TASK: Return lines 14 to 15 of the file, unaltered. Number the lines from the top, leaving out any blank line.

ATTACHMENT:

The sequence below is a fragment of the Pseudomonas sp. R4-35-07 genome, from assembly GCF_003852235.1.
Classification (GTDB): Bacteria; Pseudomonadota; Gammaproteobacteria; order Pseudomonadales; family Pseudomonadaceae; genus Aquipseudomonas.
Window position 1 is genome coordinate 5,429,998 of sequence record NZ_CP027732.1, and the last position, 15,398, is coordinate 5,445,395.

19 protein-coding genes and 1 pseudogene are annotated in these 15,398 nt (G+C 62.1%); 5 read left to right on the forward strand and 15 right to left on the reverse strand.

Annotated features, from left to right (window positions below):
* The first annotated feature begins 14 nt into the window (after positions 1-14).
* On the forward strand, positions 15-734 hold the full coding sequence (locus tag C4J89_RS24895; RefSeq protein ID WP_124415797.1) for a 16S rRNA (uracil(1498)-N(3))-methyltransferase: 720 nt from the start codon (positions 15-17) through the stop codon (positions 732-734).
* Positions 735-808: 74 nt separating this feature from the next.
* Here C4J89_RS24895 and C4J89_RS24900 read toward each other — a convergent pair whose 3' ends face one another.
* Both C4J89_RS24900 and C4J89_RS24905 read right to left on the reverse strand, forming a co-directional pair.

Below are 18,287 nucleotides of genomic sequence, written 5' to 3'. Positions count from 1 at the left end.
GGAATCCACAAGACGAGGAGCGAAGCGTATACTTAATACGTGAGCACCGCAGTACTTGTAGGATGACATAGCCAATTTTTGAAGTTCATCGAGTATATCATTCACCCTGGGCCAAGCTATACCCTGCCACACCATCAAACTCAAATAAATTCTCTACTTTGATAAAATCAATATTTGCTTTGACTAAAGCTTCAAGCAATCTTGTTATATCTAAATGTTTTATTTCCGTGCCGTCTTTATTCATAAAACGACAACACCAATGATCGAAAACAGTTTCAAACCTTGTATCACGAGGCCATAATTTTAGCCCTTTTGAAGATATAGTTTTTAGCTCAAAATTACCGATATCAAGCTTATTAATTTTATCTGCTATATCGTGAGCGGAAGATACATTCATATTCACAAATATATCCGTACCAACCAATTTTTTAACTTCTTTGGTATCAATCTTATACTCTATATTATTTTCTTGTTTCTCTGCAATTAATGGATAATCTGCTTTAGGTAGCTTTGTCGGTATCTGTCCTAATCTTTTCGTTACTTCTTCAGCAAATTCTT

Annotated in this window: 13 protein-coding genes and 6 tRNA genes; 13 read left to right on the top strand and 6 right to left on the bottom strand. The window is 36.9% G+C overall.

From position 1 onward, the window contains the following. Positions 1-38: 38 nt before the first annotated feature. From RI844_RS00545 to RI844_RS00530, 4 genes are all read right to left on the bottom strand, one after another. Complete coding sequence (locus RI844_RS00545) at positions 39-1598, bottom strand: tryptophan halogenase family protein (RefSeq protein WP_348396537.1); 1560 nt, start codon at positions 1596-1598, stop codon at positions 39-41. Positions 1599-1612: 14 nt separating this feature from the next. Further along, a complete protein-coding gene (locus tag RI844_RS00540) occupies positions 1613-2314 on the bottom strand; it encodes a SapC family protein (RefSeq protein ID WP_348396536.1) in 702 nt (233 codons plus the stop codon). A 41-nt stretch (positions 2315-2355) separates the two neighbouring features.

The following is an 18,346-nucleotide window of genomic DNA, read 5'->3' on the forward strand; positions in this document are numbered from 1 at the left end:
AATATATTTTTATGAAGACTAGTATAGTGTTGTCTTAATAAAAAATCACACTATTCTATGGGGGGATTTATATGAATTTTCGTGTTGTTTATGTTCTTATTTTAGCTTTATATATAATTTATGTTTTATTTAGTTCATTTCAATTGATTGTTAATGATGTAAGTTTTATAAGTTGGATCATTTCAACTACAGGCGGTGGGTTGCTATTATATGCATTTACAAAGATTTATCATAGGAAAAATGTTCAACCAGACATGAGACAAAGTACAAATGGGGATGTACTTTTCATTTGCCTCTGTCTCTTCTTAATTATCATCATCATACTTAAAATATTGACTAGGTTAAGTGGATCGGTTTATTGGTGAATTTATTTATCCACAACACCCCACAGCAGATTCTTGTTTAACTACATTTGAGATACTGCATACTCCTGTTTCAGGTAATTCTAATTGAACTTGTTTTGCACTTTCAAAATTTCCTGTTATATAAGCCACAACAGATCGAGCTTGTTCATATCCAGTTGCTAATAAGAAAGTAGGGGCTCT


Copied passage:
From position 1 onward, the window contains the following. Positions 1-38: 38 nt before the first annotated feature. From RI844_RS00545 to RI844_RS00530, 4 genes are all read right to left on the bottom strand, one after another. Complete coding sequence (locus RI844_RS00545) at positions 39-1598, bottom strand: tryptophan halogenase family protein (RefSeq protein WP_348396537.1); 1560 nt, start codon at positions 1596-1598, stop codon at positions 39-41. Positions 1599-1612: 14 nt separating this feature from the next. Further along, a complete protein-coding gene (locus tag RI844_RS00540) occupies positions 1613-2314 on the bottom strand; it encodes a SapC family protein (RefSeq protein ID WP_348396536.1) in 702 nt (233 codons plus the stop codon). A 41-nt stretch (positions 2315-2355) separates the two neighbouring features.

The following is an 18,346-nucleotide window of genomic DNA, read 5'->3' on the forward strand; positions in this document are numbered from 1 at the left end: